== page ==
“At one point I thought I loved coaching more than running,” Crisp laughed as he expressed the pride he gets from coaching. “I love coaching, honestly. I want to do this for the rest of my life as well.”


Crisp is adamant that coaching has helped to improve his own running career, too, as it keeps him honest, both on and off the track. In fact, Crisp is so confident in the impact that coaching has on his own running career that he said he agreed “150%” with the fact that it has made him a better athlete. Whether he is hurting in a race or thinking that he just doesn’t have time to stretch, he can look back to his time with the athletes he coaches and think about what he would want them to do.

“I tell my kids to ‘work the middle,’ ‘keep their form,’ and ‘stay relaxed.’ So when I’m at practice or I’m at meets, I’m yelling that at myself in my head… because that’s what I tell my kids. I can’t be a hypocrite.”


While many coaches claim to lead by example, Crisp couldn’t embody this mentality any more literally. He uses his 1:46-800 meter speed to pace his kids through workouts and help them to reach their goals. And when his athletes have races on the national stage, Crisp has the experience to guide them through their nerves.


As he heads into the 2022 outdoor track season as both a coach and a competitor, Crisp is focused on maintaining confidence and a love for the sport both for himself and for the athletes he coaches.


In the meantime, let’s all take a page out of Crisp’s book and make sure we love what we’re doing, whatever that may be.

 

FAST FACTS


Favorite running experience:

“Making the US Junior team. When I was 18 years old, I ran 1:46 for the first time. We went to Poland for 10 days to race against the other countries.”


Favorite workout:

A 600, rest 30s, 200. It’s a broken 800 and I think if you do the times together, it’s a conversion of 3s and that’s what you can run the 800 in.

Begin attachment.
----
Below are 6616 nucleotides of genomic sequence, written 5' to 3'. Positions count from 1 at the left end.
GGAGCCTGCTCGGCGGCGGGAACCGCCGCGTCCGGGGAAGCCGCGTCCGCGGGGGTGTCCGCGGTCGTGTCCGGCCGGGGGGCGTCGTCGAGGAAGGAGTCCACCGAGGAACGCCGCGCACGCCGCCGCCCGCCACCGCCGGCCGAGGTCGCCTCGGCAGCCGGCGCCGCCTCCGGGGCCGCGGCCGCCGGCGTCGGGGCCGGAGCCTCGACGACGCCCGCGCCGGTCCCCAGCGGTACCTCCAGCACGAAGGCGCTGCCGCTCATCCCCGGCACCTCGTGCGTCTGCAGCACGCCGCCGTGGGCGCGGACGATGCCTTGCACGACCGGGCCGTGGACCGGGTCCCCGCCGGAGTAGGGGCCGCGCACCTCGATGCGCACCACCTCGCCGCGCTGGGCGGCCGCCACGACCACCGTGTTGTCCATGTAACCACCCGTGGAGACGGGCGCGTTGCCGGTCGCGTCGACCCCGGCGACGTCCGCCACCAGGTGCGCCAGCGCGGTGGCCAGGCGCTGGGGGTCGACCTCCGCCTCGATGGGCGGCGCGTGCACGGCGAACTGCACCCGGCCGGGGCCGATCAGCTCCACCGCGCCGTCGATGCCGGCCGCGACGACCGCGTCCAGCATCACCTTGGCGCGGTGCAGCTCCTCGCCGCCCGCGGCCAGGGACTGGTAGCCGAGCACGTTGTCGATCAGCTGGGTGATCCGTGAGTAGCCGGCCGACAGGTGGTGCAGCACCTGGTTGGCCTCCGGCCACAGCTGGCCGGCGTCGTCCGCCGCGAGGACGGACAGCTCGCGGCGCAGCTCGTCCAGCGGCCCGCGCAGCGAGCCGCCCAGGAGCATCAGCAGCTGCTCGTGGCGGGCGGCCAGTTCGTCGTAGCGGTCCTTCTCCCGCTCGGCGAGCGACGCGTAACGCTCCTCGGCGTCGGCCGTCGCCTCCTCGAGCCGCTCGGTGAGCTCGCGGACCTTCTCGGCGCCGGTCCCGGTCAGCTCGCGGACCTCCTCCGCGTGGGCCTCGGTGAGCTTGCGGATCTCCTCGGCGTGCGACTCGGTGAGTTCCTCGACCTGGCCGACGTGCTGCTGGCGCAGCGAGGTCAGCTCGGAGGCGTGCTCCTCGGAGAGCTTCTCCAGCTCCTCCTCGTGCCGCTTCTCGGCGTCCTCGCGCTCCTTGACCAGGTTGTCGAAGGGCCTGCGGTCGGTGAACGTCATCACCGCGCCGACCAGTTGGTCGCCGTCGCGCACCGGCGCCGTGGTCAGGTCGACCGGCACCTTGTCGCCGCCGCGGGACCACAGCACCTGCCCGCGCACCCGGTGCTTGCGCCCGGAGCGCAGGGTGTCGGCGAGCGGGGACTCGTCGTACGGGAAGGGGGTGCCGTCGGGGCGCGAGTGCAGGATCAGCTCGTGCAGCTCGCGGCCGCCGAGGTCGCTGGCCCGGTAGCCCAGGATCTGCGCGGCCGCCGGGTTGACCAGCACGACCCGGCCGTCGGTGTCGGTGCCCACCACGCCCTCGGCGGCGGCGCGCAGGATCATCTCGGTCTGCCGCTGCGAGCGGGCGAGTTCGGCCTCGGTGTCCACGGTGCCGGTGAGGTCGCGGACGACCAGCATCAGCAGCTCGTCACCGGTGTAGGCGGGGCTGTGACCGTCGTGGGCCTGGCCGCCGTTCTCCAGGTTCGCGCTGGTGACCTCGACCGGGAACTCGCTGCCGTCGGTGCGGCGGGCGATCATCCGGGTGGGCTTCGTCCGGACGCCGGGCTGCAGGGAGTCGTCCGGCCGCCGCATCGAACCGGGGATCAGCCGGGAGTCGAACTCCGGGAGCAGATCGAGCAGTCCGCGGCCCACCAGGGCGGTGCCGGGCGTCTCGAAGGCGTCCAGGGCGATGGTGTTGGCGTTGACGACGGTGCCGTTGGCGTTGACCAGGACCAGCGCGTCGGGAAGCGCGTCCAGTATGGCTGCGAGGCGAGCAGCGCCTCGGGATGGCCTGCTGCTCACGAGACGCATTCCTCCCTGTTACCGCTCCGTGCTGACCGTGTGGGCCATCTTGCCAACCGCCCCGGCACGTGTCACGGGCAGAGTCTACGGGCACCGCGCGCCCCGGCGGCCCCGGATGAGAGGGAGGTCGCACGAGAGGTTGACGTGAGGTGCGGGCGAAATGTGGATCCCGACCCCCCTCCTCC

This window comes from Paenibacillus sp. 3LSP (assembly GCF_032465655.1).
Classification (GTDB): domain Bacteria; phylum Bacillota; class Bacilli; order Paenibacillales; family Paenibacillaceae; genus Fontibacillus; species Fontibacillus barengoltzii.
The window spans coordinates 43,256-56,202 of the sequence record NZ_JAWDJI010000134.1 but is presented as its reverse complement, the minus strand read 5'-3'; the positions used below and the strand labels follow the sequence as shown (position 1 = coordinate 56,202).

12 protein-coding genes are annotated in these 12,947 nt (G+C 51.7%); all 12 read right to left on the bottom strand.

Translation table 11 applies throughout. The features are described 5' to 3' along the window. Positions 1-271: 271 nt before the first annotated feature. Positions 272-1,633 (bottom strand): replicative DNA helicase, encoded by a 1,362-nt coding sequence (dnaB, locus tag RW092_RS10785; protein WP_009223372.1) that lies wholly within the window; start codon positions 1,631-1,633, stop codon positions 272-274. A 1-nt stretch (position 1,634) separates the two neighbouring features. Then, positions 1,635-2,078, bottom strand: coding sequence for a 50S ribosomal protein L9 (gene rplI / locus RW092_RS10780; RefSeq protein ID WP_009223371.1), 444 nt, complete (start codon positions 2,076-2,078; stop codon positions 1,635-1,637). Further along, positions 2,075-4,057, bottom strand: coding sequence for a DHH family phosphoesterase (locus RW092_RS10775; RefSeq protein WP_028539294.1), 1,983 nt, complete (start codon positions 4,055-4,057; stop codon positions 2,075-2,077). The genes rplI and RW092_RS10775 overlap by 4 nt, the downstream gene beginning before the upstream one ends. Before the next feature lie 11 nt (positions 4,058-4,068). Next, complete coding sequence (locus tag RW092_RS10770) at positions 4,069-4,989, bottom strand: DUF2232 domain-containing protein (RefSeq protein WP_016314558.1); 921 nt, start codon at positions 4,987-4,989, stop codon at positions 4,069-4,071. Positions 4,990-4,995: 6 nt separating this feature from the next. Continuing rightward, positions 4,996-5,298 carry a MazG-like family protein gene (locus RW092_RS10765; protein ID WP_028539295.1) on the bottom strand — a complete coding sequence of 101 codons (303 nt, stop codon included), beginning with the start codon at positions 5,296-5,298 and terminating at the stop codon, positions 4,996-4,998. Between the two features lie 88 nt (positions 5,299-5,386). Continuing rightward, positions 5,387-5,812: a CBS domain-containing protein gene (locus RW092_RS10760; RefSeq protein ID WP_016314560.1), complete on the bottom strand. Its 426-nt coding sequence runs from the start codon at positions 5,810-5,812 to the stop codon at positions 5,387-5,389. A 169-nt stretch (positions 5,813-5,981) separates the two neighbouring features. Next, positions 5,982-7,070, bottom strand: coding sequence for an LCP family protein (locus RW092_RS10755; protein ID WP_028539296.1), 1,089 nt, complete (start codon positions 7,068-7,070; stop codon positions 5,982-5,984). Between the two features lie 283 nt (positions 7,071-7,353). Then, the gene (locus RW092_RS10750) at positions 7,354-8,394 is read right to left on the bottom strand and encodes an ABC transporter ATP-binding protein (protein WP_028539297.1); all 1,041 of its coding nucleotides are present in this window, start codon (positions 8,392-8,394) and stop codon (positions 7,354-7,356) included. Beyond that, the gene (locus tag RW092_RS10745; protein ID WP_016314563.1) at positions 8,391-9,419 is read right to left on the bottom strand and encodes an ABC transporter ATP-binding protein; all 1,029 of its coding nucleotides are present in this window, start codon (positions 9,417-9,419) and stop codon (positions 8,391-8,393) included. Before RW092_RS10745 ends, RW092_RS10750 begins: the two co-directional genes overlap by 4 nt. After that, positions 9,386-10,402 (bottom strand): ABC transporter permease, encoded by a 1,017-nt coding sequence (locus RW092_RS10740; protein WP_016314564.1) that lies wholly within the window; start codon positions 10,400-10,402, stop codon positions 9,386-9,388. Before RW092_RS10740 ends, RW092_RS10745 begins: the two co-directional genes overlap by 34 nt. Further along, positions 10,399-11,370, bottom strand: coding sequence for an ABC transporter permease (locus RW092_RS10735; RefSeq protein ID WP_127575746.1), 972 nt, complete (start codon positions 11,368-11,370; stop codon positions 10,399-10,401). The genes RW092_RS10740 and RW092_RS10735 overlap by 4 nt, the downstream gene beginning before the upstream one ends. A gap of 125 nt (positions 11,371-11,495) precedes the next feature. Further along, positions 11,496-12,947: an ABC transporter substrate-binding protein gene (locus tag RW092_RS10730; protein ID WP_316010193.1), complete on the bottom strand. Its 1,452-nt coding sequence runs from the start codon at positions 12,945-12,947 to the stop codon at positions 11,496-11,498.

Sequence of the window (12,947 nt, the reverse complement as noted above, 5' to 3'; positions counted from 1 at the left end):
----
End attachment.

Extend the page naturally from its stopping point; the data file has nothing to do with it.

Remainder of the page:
Hot weather or cold weather running:

[Hot weather] every time. Every time. You can take more clothes off but you can’t put more clothes on.


Favorite Under Armour gear:

I like our shirts, we have some cool logos, either in the middle of our chest or the top left, and the fabric is always good and cool… And the shoes. The shoes that we just started coming out with, like the Hovr, the Machina 2, and the Sonics, I really like those too.


Half tights or split shorts?

Half tights. We don’t do split shorts. That’s a miler, two mile, cross country thing.


Pre-race meal:

Some kind of pasta or fish.


Best place to run in DC:

In Georgetown under this big bridge. It's, like, a long bridge–at least about 600 meters. So when it snows and rains, Tom’s like, ‘it's snowing outside, that's fine, meet under the bridge.’ So no matter the weather, no matter if it’s 15 degrees or 99 degrees, you can go under the bridge and get your 600 repeats in. And it’s right next to a canal that goes like 10 miles, so it’s like a trail where people can ride their bikes or go on long runs.”


Favorite Dessert:

Cookies and ice cream. Or when you get that jumbo cookie with ice cream on top or like a brownie with ice cream on top, one of those two.


Note: We interviewed Athing Mu and this was also her favorite dessert. When Crisp heard this, he said “Well let me start running Athing Mu times then”


Current favorite artist or song:

Drake. Drake’s new album. That’s what I usually listen to. So, you know you do the Apple Music replay and it tells you how you did your last year? It said, like, 130 hours of Drake and then my next artist was like 20 hours… a lot of Drake in my house.


2022 plans:

The biggest obstacle for me, I told you earlier that I ran 1:46 at 18. I am now 24 and my PR is still 1:46, so really to break that 1:46 barrier and be a 1:45/1:44 guy is my biggest goal. The biggest obstacle for me is to break that 1:46 barrier and then I think I’m just going to keep PRing after that.